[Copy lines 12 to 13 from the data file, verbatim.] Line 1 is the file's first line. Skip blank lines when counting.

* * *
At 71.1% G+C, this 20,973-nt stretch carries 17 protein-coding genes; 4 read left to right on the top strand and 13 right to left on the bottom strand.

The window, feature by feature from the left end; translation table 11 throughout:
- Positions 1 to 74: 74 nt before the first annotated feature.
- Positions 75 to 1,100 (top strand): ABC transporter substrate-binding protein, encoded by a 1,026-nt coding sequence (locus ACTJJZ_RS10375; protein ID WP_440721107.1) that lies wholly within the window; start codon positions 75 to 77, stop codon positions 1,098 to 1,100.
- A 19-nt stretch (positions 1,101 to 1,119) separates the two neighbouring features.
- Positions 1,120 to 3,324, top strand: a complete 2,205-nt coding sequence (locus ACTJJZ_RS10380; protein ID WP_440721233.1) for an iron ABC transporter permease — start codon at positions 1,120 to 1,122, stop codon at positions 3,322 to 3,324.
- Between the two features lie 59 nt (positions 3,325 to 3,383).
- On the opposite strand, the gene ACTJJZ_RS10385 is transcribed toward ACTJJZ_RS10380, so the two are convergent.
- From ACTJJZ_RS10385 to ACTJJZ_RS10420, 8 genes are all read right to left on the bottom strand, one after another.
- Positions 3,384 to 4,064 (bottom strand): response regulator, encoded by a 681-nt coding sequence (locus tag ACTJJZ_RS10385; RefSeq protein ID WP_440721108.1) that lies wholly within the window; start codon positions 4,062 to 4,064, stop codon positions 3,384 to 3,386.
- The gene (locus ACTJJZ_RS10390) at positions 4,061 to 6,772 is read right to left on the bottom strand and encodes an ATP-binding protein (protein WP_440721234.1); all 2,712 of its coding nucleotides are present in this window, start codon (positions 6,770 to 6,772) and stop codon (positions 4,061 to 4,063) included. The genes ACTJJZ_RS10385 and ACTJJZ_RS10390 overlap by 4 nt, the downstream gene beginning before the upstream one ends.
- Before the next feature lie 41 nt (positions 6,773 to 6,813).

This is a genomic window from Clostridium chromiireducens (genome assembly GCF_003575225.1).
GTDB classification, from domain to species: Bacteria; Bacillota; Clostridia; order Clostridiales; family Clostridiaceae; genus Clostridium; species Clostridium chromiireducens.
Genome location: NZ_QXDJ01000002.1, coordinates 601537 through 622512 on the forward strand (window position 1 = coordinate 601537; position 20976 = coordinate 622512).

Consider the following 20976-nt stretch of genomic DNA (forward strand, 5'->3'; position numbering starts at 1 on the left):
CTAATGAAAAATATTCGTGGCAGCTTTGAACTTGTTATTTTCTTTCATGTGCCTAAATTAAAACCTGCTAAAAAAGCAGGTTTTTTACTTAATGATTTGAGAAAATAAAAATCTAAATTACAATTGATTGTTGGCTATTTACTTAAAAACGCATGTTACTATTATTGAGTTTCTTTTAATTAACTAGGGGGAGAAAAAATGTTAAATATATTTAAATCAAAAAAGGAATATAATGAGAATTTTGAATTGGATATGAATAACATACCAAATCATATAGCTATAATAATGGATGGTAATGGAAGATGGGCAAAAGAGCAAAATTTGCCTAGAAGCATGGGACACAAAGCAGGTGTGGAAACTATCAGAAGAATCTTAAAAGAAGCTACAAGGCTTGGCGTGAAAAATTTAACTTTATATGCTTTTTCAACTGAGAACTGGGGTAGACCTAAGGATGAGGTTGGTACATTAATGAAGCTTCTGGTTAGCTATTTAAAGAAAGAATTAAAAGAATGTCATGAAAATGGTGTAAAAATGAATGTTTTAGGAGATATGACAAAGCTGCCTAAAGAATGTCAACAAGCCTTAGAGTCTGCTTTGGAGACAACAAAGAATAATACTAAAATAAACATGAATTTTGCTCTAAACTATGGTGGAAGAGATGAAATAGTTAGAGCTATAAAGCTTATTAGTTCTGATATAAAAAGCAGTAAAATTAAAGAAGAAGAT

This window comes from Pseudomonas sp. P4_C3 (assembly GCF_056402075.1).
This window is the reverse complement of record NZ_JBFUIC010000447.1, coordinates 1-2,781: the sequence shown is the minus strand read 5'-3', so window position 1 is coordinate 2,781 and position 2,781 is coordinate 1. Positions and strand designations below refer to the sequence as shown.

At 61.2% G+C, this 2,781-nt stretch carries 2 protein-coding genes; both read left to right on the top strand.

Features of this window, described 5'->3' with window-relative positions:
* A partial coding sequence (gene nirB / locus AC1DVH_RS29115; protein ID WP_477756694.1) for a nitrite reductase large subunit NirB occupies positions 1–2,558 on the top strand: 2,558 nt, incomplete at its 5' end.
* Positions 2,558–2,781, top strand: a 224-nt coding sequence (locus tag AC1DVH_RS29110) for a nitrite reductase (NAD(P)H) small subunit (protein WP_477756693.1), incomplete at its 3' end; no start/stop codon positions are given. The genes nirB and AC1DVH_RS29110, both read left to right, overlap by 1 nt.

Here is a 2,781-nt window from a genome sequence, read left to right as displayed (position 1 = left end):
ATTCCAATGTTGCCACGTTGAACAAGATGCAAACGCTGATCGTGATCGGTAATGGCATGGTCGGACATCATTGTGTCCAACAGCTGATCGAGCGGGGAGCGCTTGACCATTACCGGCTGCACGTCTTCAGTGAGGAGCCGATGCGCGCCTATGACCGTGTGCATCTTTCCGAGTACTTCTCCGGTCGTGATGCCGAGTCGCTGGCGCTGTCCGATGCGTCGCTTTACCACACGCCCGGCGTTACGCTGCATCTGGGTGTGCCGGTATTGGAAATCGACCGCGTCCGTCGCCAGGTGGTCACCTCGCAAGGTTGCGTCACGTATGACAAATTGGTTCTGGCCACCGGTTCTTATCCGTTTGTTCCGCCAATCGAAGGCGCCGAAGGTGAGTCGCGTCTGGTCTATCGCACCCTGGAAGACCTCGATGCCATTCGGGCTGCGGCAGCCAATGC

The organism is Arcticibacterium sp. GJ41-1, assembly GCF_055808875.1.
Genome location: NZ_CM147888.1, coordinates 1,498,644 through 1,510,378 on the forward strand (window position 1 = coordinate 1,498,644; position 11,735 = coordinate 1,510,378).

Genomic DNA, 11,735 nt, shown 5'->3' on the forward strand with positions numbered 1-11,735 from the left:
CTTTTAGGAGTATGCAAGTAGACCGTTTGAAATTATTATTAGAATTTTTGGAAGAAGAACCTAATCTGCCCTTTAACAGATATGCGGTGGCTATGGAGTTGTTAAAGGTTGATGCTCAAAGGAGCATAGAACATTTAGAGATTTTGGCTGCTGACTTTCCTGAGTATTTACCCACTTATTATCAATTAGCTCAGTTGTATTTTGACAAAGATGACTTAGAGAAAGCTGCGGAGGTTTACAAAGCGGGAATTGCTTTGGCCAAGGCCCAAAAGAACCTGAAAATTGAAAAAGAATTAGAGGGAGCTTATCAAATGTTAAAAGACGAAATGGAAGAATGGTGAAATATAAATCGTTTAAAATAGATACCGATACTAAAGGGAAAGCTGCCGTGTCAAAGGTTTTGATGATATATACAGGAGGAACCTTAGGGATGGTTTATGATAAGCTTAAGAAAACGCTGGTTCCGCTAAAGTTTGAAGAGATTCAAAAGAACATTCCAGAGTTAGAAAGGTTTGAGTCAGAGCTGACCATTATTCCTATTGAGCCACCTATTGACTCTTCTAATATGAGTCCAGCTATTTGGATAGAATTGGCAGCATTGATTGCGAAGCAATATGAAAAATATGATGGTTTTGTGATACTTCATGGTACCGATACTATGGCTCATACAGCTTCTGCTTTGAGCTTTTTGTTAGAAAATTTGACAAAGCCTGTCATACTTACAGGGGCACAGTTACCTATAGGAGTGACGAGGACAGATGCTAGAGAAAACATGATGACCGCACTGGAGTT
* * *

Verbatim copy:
- Before the next feature lie 41 nt (positions 6,773 to 6,813).

This is a genomic window from Clostridium chromiireducens (genome assembly GCF_003575225.1).